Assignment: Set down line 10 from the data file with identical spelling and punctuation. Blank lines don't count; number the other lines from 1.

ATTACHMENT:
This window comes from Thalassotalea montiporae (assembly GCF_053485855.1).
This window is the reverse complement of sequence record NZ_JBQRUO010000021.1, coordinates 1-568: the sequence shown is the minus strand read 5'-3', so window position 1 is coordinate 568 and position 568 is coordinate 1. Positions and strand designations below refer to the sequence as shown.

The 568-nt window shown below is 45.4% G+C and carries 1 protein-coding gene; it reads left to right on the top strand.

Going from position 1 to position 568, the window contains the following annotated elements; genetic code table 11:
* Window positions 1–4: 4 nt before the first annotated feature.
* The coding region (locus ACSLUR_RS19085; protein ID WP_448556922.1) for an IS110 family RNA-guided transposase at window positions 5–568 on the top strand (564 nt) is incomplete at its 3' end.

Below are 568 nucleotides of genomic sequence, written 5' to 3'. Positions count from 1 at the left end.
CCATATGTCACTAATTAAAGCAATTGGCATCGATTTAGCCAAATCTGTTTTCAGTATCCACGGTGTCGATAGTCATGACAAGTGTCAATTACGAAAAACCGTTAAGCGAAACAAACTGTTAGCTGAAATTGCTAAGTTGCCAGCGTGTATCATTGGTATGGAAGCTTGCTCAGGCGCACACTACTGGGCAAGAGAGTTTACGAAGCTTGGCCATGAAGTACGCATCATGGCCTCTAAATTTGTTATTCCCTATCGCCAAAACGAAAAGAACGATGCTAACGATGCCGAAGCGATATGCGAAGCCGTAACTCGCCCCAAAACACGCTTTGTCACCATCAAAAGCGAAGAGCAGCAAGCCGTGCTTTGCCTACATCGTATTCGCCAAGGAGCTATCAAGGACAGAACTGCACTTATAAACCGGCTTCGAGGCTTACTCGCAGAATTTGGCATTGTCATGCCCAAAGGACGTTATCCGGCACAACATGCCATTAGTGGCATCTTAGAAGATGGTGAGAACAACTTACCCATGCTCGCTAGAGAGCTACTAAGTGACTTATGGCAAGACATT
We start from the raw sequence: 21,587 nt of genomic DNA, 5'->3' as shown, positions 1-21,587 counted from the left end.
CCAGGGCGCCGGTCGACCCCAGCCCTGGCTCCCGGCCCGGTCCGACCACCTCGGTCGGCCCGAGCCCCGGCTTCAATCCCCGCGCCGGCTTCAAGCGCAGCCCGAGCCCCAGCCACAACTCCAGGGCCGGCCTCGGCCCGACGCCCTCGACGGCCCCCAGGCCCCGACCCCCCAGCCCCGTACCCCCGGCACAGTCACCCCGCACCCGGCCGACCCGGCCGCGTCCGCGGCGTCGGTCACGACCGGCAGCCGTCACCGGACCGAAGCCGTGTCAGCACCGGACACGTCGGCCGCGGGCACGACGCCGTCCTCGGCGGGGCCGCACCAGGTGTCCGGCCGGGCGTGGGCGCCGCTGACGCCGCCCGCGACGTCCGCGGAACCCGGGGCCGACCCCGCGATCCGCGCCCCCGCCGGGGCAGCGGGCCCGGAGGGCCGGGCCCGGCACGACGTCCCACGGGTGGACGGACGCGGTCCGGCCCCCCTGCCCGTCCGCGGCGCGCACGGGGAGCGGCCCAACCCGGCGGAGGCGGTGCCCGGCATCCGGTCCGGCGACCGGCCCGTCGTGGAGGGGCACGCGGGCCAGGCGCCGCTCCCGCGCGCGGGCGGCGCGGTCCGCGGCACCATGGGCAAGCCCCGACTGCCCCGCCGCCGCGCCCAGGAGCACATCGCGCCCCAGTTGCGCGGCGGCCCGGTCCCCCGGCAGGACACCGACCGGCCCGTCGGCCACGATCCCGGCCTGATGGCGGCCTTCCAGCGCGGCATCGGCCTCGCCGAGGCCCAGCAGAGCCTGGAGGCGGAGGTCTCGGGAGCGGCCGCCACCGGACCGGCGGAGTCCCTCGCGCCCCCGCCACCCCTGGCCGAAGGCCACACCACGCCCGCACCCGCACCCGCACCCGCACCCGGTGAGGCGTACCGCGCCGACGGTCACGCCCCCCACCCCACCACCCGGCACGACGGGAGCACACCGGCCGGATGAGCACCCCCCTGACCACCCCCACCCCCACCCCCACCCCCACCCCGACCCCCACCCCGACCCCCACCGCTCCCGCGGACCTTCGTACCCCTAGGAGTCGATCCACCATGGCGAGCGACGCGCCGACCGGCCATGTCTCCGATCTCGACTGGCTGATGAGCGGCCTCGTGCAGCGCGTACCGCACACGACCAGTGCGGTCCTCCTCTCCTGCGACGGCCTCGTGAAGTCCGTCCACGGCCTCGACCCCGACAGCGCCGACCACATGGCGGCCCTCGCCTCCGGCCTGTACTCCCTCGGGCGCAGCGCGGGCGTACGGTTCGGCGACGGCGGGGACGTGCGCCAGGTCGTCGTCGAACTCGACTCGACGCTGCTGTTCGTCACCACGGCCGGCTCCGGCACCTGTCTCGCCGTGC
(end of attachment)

CCAGGGCGCCGGTCGACCCCAGCCCTGGCTCCCGGCCCGGTCCGACCACCTCGGTCGGCCCGAGCCCCGGCTTCAATCCCCGCGCCGGCTTCAAGCGCAGCCCGAGCCCCAGCCACAACTCCAGGGCCGGCCTCGGCCCGACGCCCTCGACGGCCCCCAGGCCCCGACCCCCCAGCCCCGTACCCCCGGCACAGTCACCCCGCACCCGGCCGACCCGGCCGCGTCCGCGGCGTCGGTCACGACCGGCAGCCGTCACCGGACCGAAGCCGTGTCAGCACCGGACACGTCGGCCGCGGGCACGACGCCGTCCTCGGCGGGGCCGCACCAGGTGTCCGGCCGGGCGTGGGCGCCGCTGACGCCGCCCGCGACGTCCGCGGAACCCGGGGCCGACCCCGCGATCCGCGCCCCCGCCGGGGCAGCGGGCCCGGAGGGCCGGGCCCGGCACGACGTCCCACGGGTGGACGGACGCGGTCCGGCCCCCCTGCCCGTCCGCGGCGCGCACGGGGAGCGGCCCAACCCGGCGGAGGCGGTGCCCGGCATCCGGTCCGGCGACCGGCCCGTCGTGGAGGGGCACGCGGGCCAGGCGCCGCTCCCGCGCGCGGGCGGCGCGGTCCGCGGCACCATGGGCAAGCCCCGACTGCCCCGCCGCCGCGCCCAGGAGCACATCGCGCCCCAGTTGCGCGGCGGCCCGGTCCCCCGGCAGGACACCGACCGGCCCGTCGGCCACGATCCCGGCCTGATGGCGGCCTTCCAGCGCGGCATCGGCCTCGCCGAGGCCCAGCAGAGCCTGGAGGCGGAGGTCTCGGGAGCGGCCGCCACCGGACCGGCGGAGTCCCTCGCGCCCCCGCCACCCCTGGCCGAAGGCCACACCACGCCCGCACCCGCACCCGCACCCGCACCCGGTGAGGCGTACCGCGCCGACGGTCACGCCCCCCACCCCACCACCCGGCACGACGGGAGCACACCGGCCGGATGAGCACCCCCCTGACCACCCCCACCCCCACCCCCACCCCCACCCCGACCCCCACCCCGACCCCCACCGCTCCCGCGGACCTTCGTACCCCTAGGAGTCGATCCACCATGGCGAGCGACGCGCCGACCGGCCATGTCTCCGATCTCGACTGGCTGATGAGCGGCCTCGTGCAGCGCGTACCGCACACGACCAGTGCGGTCCTCCTCTCCTGCGACGGCCTCGTGAAGTCCGTCCACGGCCTCGACCCCGACAGCGCCGACCACATGGCGGCCCTCGCCTCCGGCCTGTACTCCCTCGGGCGCAGCGCGGGCGTACGGTTCGGCGACGGCGGGGACGTGCGCCAGGTCGTCGTCGAACTCGACTCGACGCTGCTGTTCGTCACCACGGCCGGCTCCGGCACCTGTCTCGCCGTGC